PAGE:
Reign of Pain is a self-led and free online course by an expert in the field. It has a component about how doctors diagnose neuroplastic and structural causes for pain in module 5. 

And this Questionnaire can help you decide whether neuroplastic pain describes your experience, and whether you would like to explore more.

This article is a great starting point for understanding the characteristics and patterns of neuroplastic pain.

What does it look like to work with me?

If you contact me to work on your chronic discomforts, we will go through a few steps and stages. First, we’ll meet over a quick call, to chat about what you are looking for and what I can do for you. We’ll get to ask each other questions, and determine whether we feel like a good fit to move forward, or whether I can point you to some more resources or other referrals. Thus, we may begin our therapeutic relationship at this meeting.

If we both agree to work together, then we’ll schedule an intake session. This is a 50 minute session (my regular session duration) where we begin to build our relationship more in depth. This looks like me learning more about your life up until now, and you getting to know my style of interacting, and getting comfortable with sharing. Though I try to collect some information about your history, by no means to I expect you to share anything much with me yet… as I know I’m still a stranger to you! It can take time to feel safe in sharing some things. Generally, I may ask about your family of origin, your current family and who you live with, your education and career, other mental or health problems that might be relevant to our work, the story of your pain, how you take care of yourself, your strengths, etc. I’ll also ask about what you want to accomplish with me – and it’s entirely ok if you don’t exactly know yet! I also like to leave you with something to take into your week. Sometimes that’s an insight, psychological concept to think on, or a Pain Reprocessing Tool to try out.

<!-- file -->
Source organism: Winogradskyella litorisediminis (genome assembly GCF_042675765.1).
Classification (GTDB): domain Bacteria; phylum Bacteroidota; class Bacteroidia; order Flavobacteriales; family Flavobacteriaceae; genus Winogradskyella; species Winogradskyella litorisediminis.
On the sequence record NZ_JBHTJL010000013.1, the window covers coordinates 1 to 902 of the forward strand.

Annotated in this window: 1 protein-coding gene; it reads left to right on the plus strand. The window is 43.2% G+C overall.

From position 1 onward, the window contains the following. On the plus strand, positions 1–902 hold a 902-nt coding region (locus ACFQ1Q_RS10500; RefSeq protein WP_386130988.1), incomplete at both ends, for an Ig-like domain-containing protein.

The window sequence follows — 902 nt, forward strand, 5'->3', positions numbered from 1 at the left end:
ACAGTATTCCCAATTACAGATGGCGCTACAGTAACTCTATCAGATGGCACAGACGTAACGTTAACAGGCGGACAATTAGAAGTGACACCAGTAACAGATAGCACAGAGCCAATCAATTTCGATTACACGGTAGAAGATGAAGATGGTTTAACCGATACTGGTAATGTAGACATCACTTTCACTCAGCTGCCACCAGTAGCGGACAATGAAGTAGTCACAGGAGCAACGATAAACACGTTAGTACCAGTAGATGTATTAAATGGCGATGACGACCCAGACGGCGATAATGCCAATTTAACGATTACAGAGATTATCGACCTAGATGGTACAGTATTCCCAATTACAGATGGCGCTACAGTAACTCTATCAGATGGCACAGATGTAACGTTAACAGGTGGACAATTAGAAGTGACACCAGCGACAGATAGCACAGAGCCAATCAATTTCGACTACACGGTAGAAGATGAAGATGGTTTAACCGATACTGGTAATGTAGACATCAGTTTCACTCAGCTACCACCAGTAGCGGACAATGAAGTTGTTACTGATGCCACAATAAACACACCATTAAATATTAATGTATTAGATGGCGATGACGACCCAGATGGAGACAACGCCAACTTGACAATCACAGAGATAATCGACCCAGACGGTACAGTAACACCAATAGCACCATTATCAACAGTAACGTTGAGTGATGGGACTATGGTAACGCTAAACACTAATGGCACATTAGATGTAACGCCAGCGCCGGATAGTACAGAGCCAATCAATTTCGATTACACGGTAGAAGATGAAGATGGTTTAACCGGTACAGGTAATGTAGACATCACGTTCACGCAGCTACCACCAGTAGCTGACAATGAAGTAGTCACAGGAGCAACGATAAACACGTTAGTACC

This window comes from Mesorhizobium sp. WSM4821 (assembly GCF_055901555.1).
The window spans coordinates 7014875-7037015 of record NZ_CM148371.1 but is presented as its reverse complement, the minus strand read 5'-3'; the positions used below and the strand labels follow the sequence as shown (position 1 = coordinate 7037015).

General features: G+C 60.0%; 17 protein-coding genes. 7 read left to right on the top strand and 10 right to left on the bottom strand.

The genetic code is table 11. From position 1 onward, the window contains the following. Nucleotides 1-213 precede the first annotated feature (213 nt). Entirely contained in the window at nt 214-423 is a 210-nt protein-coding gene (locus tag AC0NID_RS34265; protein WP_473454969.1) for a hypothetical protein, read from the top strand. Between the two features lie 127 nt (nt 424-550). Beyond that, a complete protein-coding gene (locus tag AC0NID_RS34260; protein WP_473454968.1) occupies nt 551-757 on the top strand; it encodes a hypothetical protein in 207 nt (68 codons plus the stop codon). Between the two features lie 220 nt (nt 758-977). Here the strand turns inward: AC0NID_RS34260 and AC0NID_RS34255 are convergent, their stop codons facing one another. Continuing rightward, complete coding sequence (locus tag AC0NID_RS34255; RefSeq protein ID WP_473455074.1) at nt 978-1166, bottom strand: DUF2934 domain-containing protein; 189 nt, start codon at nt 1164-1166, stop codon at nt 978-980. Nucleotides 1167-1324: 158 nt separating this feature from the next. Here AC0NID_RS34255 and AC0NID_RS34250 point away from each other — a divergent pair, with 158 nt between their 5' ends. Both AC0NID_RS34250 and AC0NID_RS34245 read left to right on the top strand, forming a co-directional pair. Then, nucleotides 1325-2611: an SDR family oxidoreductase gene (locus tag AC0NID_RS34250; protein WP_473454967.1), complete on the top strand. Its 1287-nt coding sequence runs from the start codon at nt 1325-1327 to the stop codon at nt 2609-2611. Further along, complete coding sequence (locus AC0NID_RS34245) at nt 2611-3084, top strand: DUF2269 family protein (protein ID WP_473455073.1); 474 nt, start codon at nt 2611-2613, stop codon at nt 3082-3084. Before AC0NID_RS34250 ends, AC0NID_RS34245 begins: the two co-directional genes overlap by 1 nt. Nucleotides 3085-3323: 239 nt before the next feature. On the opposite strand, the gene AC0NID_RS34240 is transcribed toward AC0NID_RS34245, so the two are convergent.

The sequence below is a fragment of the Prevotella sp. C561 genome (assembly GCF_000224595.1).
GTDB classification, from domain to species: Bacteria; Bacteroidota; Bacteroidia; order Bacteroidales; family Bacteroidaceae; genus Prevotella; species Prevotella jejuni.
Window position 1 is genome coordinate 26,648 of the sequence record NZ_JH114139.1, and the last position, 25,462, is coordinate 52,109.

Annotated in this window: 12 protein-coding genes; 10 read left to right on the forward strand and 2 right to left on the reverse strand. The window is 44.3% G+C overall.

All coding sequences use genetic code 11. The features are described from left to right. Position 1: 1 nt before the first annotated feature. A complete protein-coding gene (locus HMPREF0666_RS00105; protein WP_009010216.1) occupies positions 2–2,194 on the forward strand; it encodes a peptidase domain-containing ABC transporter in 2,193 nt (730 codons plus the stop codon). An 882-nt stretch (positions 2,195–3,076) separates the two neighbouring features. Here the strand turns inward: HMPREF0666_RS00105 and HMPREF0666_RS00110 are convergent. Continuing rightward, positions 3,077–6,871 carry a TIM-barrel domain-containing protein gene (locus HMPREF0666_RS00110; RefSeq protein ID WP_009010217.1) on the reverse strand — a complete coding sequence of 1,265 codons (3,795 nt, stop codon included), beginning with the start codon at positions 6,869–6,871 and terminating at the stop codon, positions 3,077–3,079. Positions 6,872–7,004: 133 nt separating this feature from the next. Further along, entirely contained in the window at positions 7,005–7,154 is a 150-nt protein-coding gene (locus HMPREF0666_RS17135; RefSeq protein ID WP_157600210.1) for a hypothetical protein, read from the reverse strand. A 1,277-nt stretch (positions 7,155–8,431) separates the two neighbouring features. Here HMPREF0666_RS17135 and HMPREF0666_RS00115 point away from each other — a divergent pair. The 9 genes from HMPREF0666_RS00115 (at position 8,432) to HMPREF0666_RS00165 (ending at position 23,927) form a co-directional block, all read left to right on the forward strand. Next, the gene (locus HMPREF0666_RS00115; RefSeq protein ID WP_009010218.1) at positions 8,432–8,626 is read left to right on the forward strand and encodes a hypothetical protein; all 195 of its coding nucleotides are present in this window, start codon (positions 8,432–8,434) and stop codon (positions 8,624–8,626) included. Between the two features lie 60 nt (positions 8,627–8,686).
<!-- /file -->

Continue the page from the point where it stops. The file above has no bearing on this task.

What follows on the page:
From there, we continue along similar lines at each session. I’ll ask about how you’ve been since last time, whether anything stuck with you or has been on your mind that stood out from our session. I’ll ask whether there’s anything you especially want to talk about this session. Together we will figure out a place to start. We’ll work on making sense of whatever is coming up for you, assessing your pain story for clues of neuroplastic pain, and pull in strategies or tools that may help you build skills to turn the volume of pain down, or off. I try to balance conversational style sense-making with implementing techniques and tools to change patterns that no longer work well for you. At the end of sessions, I often check in with you for feedback on how I am doing: what’s been working well and what can I do differently to help you more? Your feedback (It can be blunt! I can take it!) helps me find the right direction for us.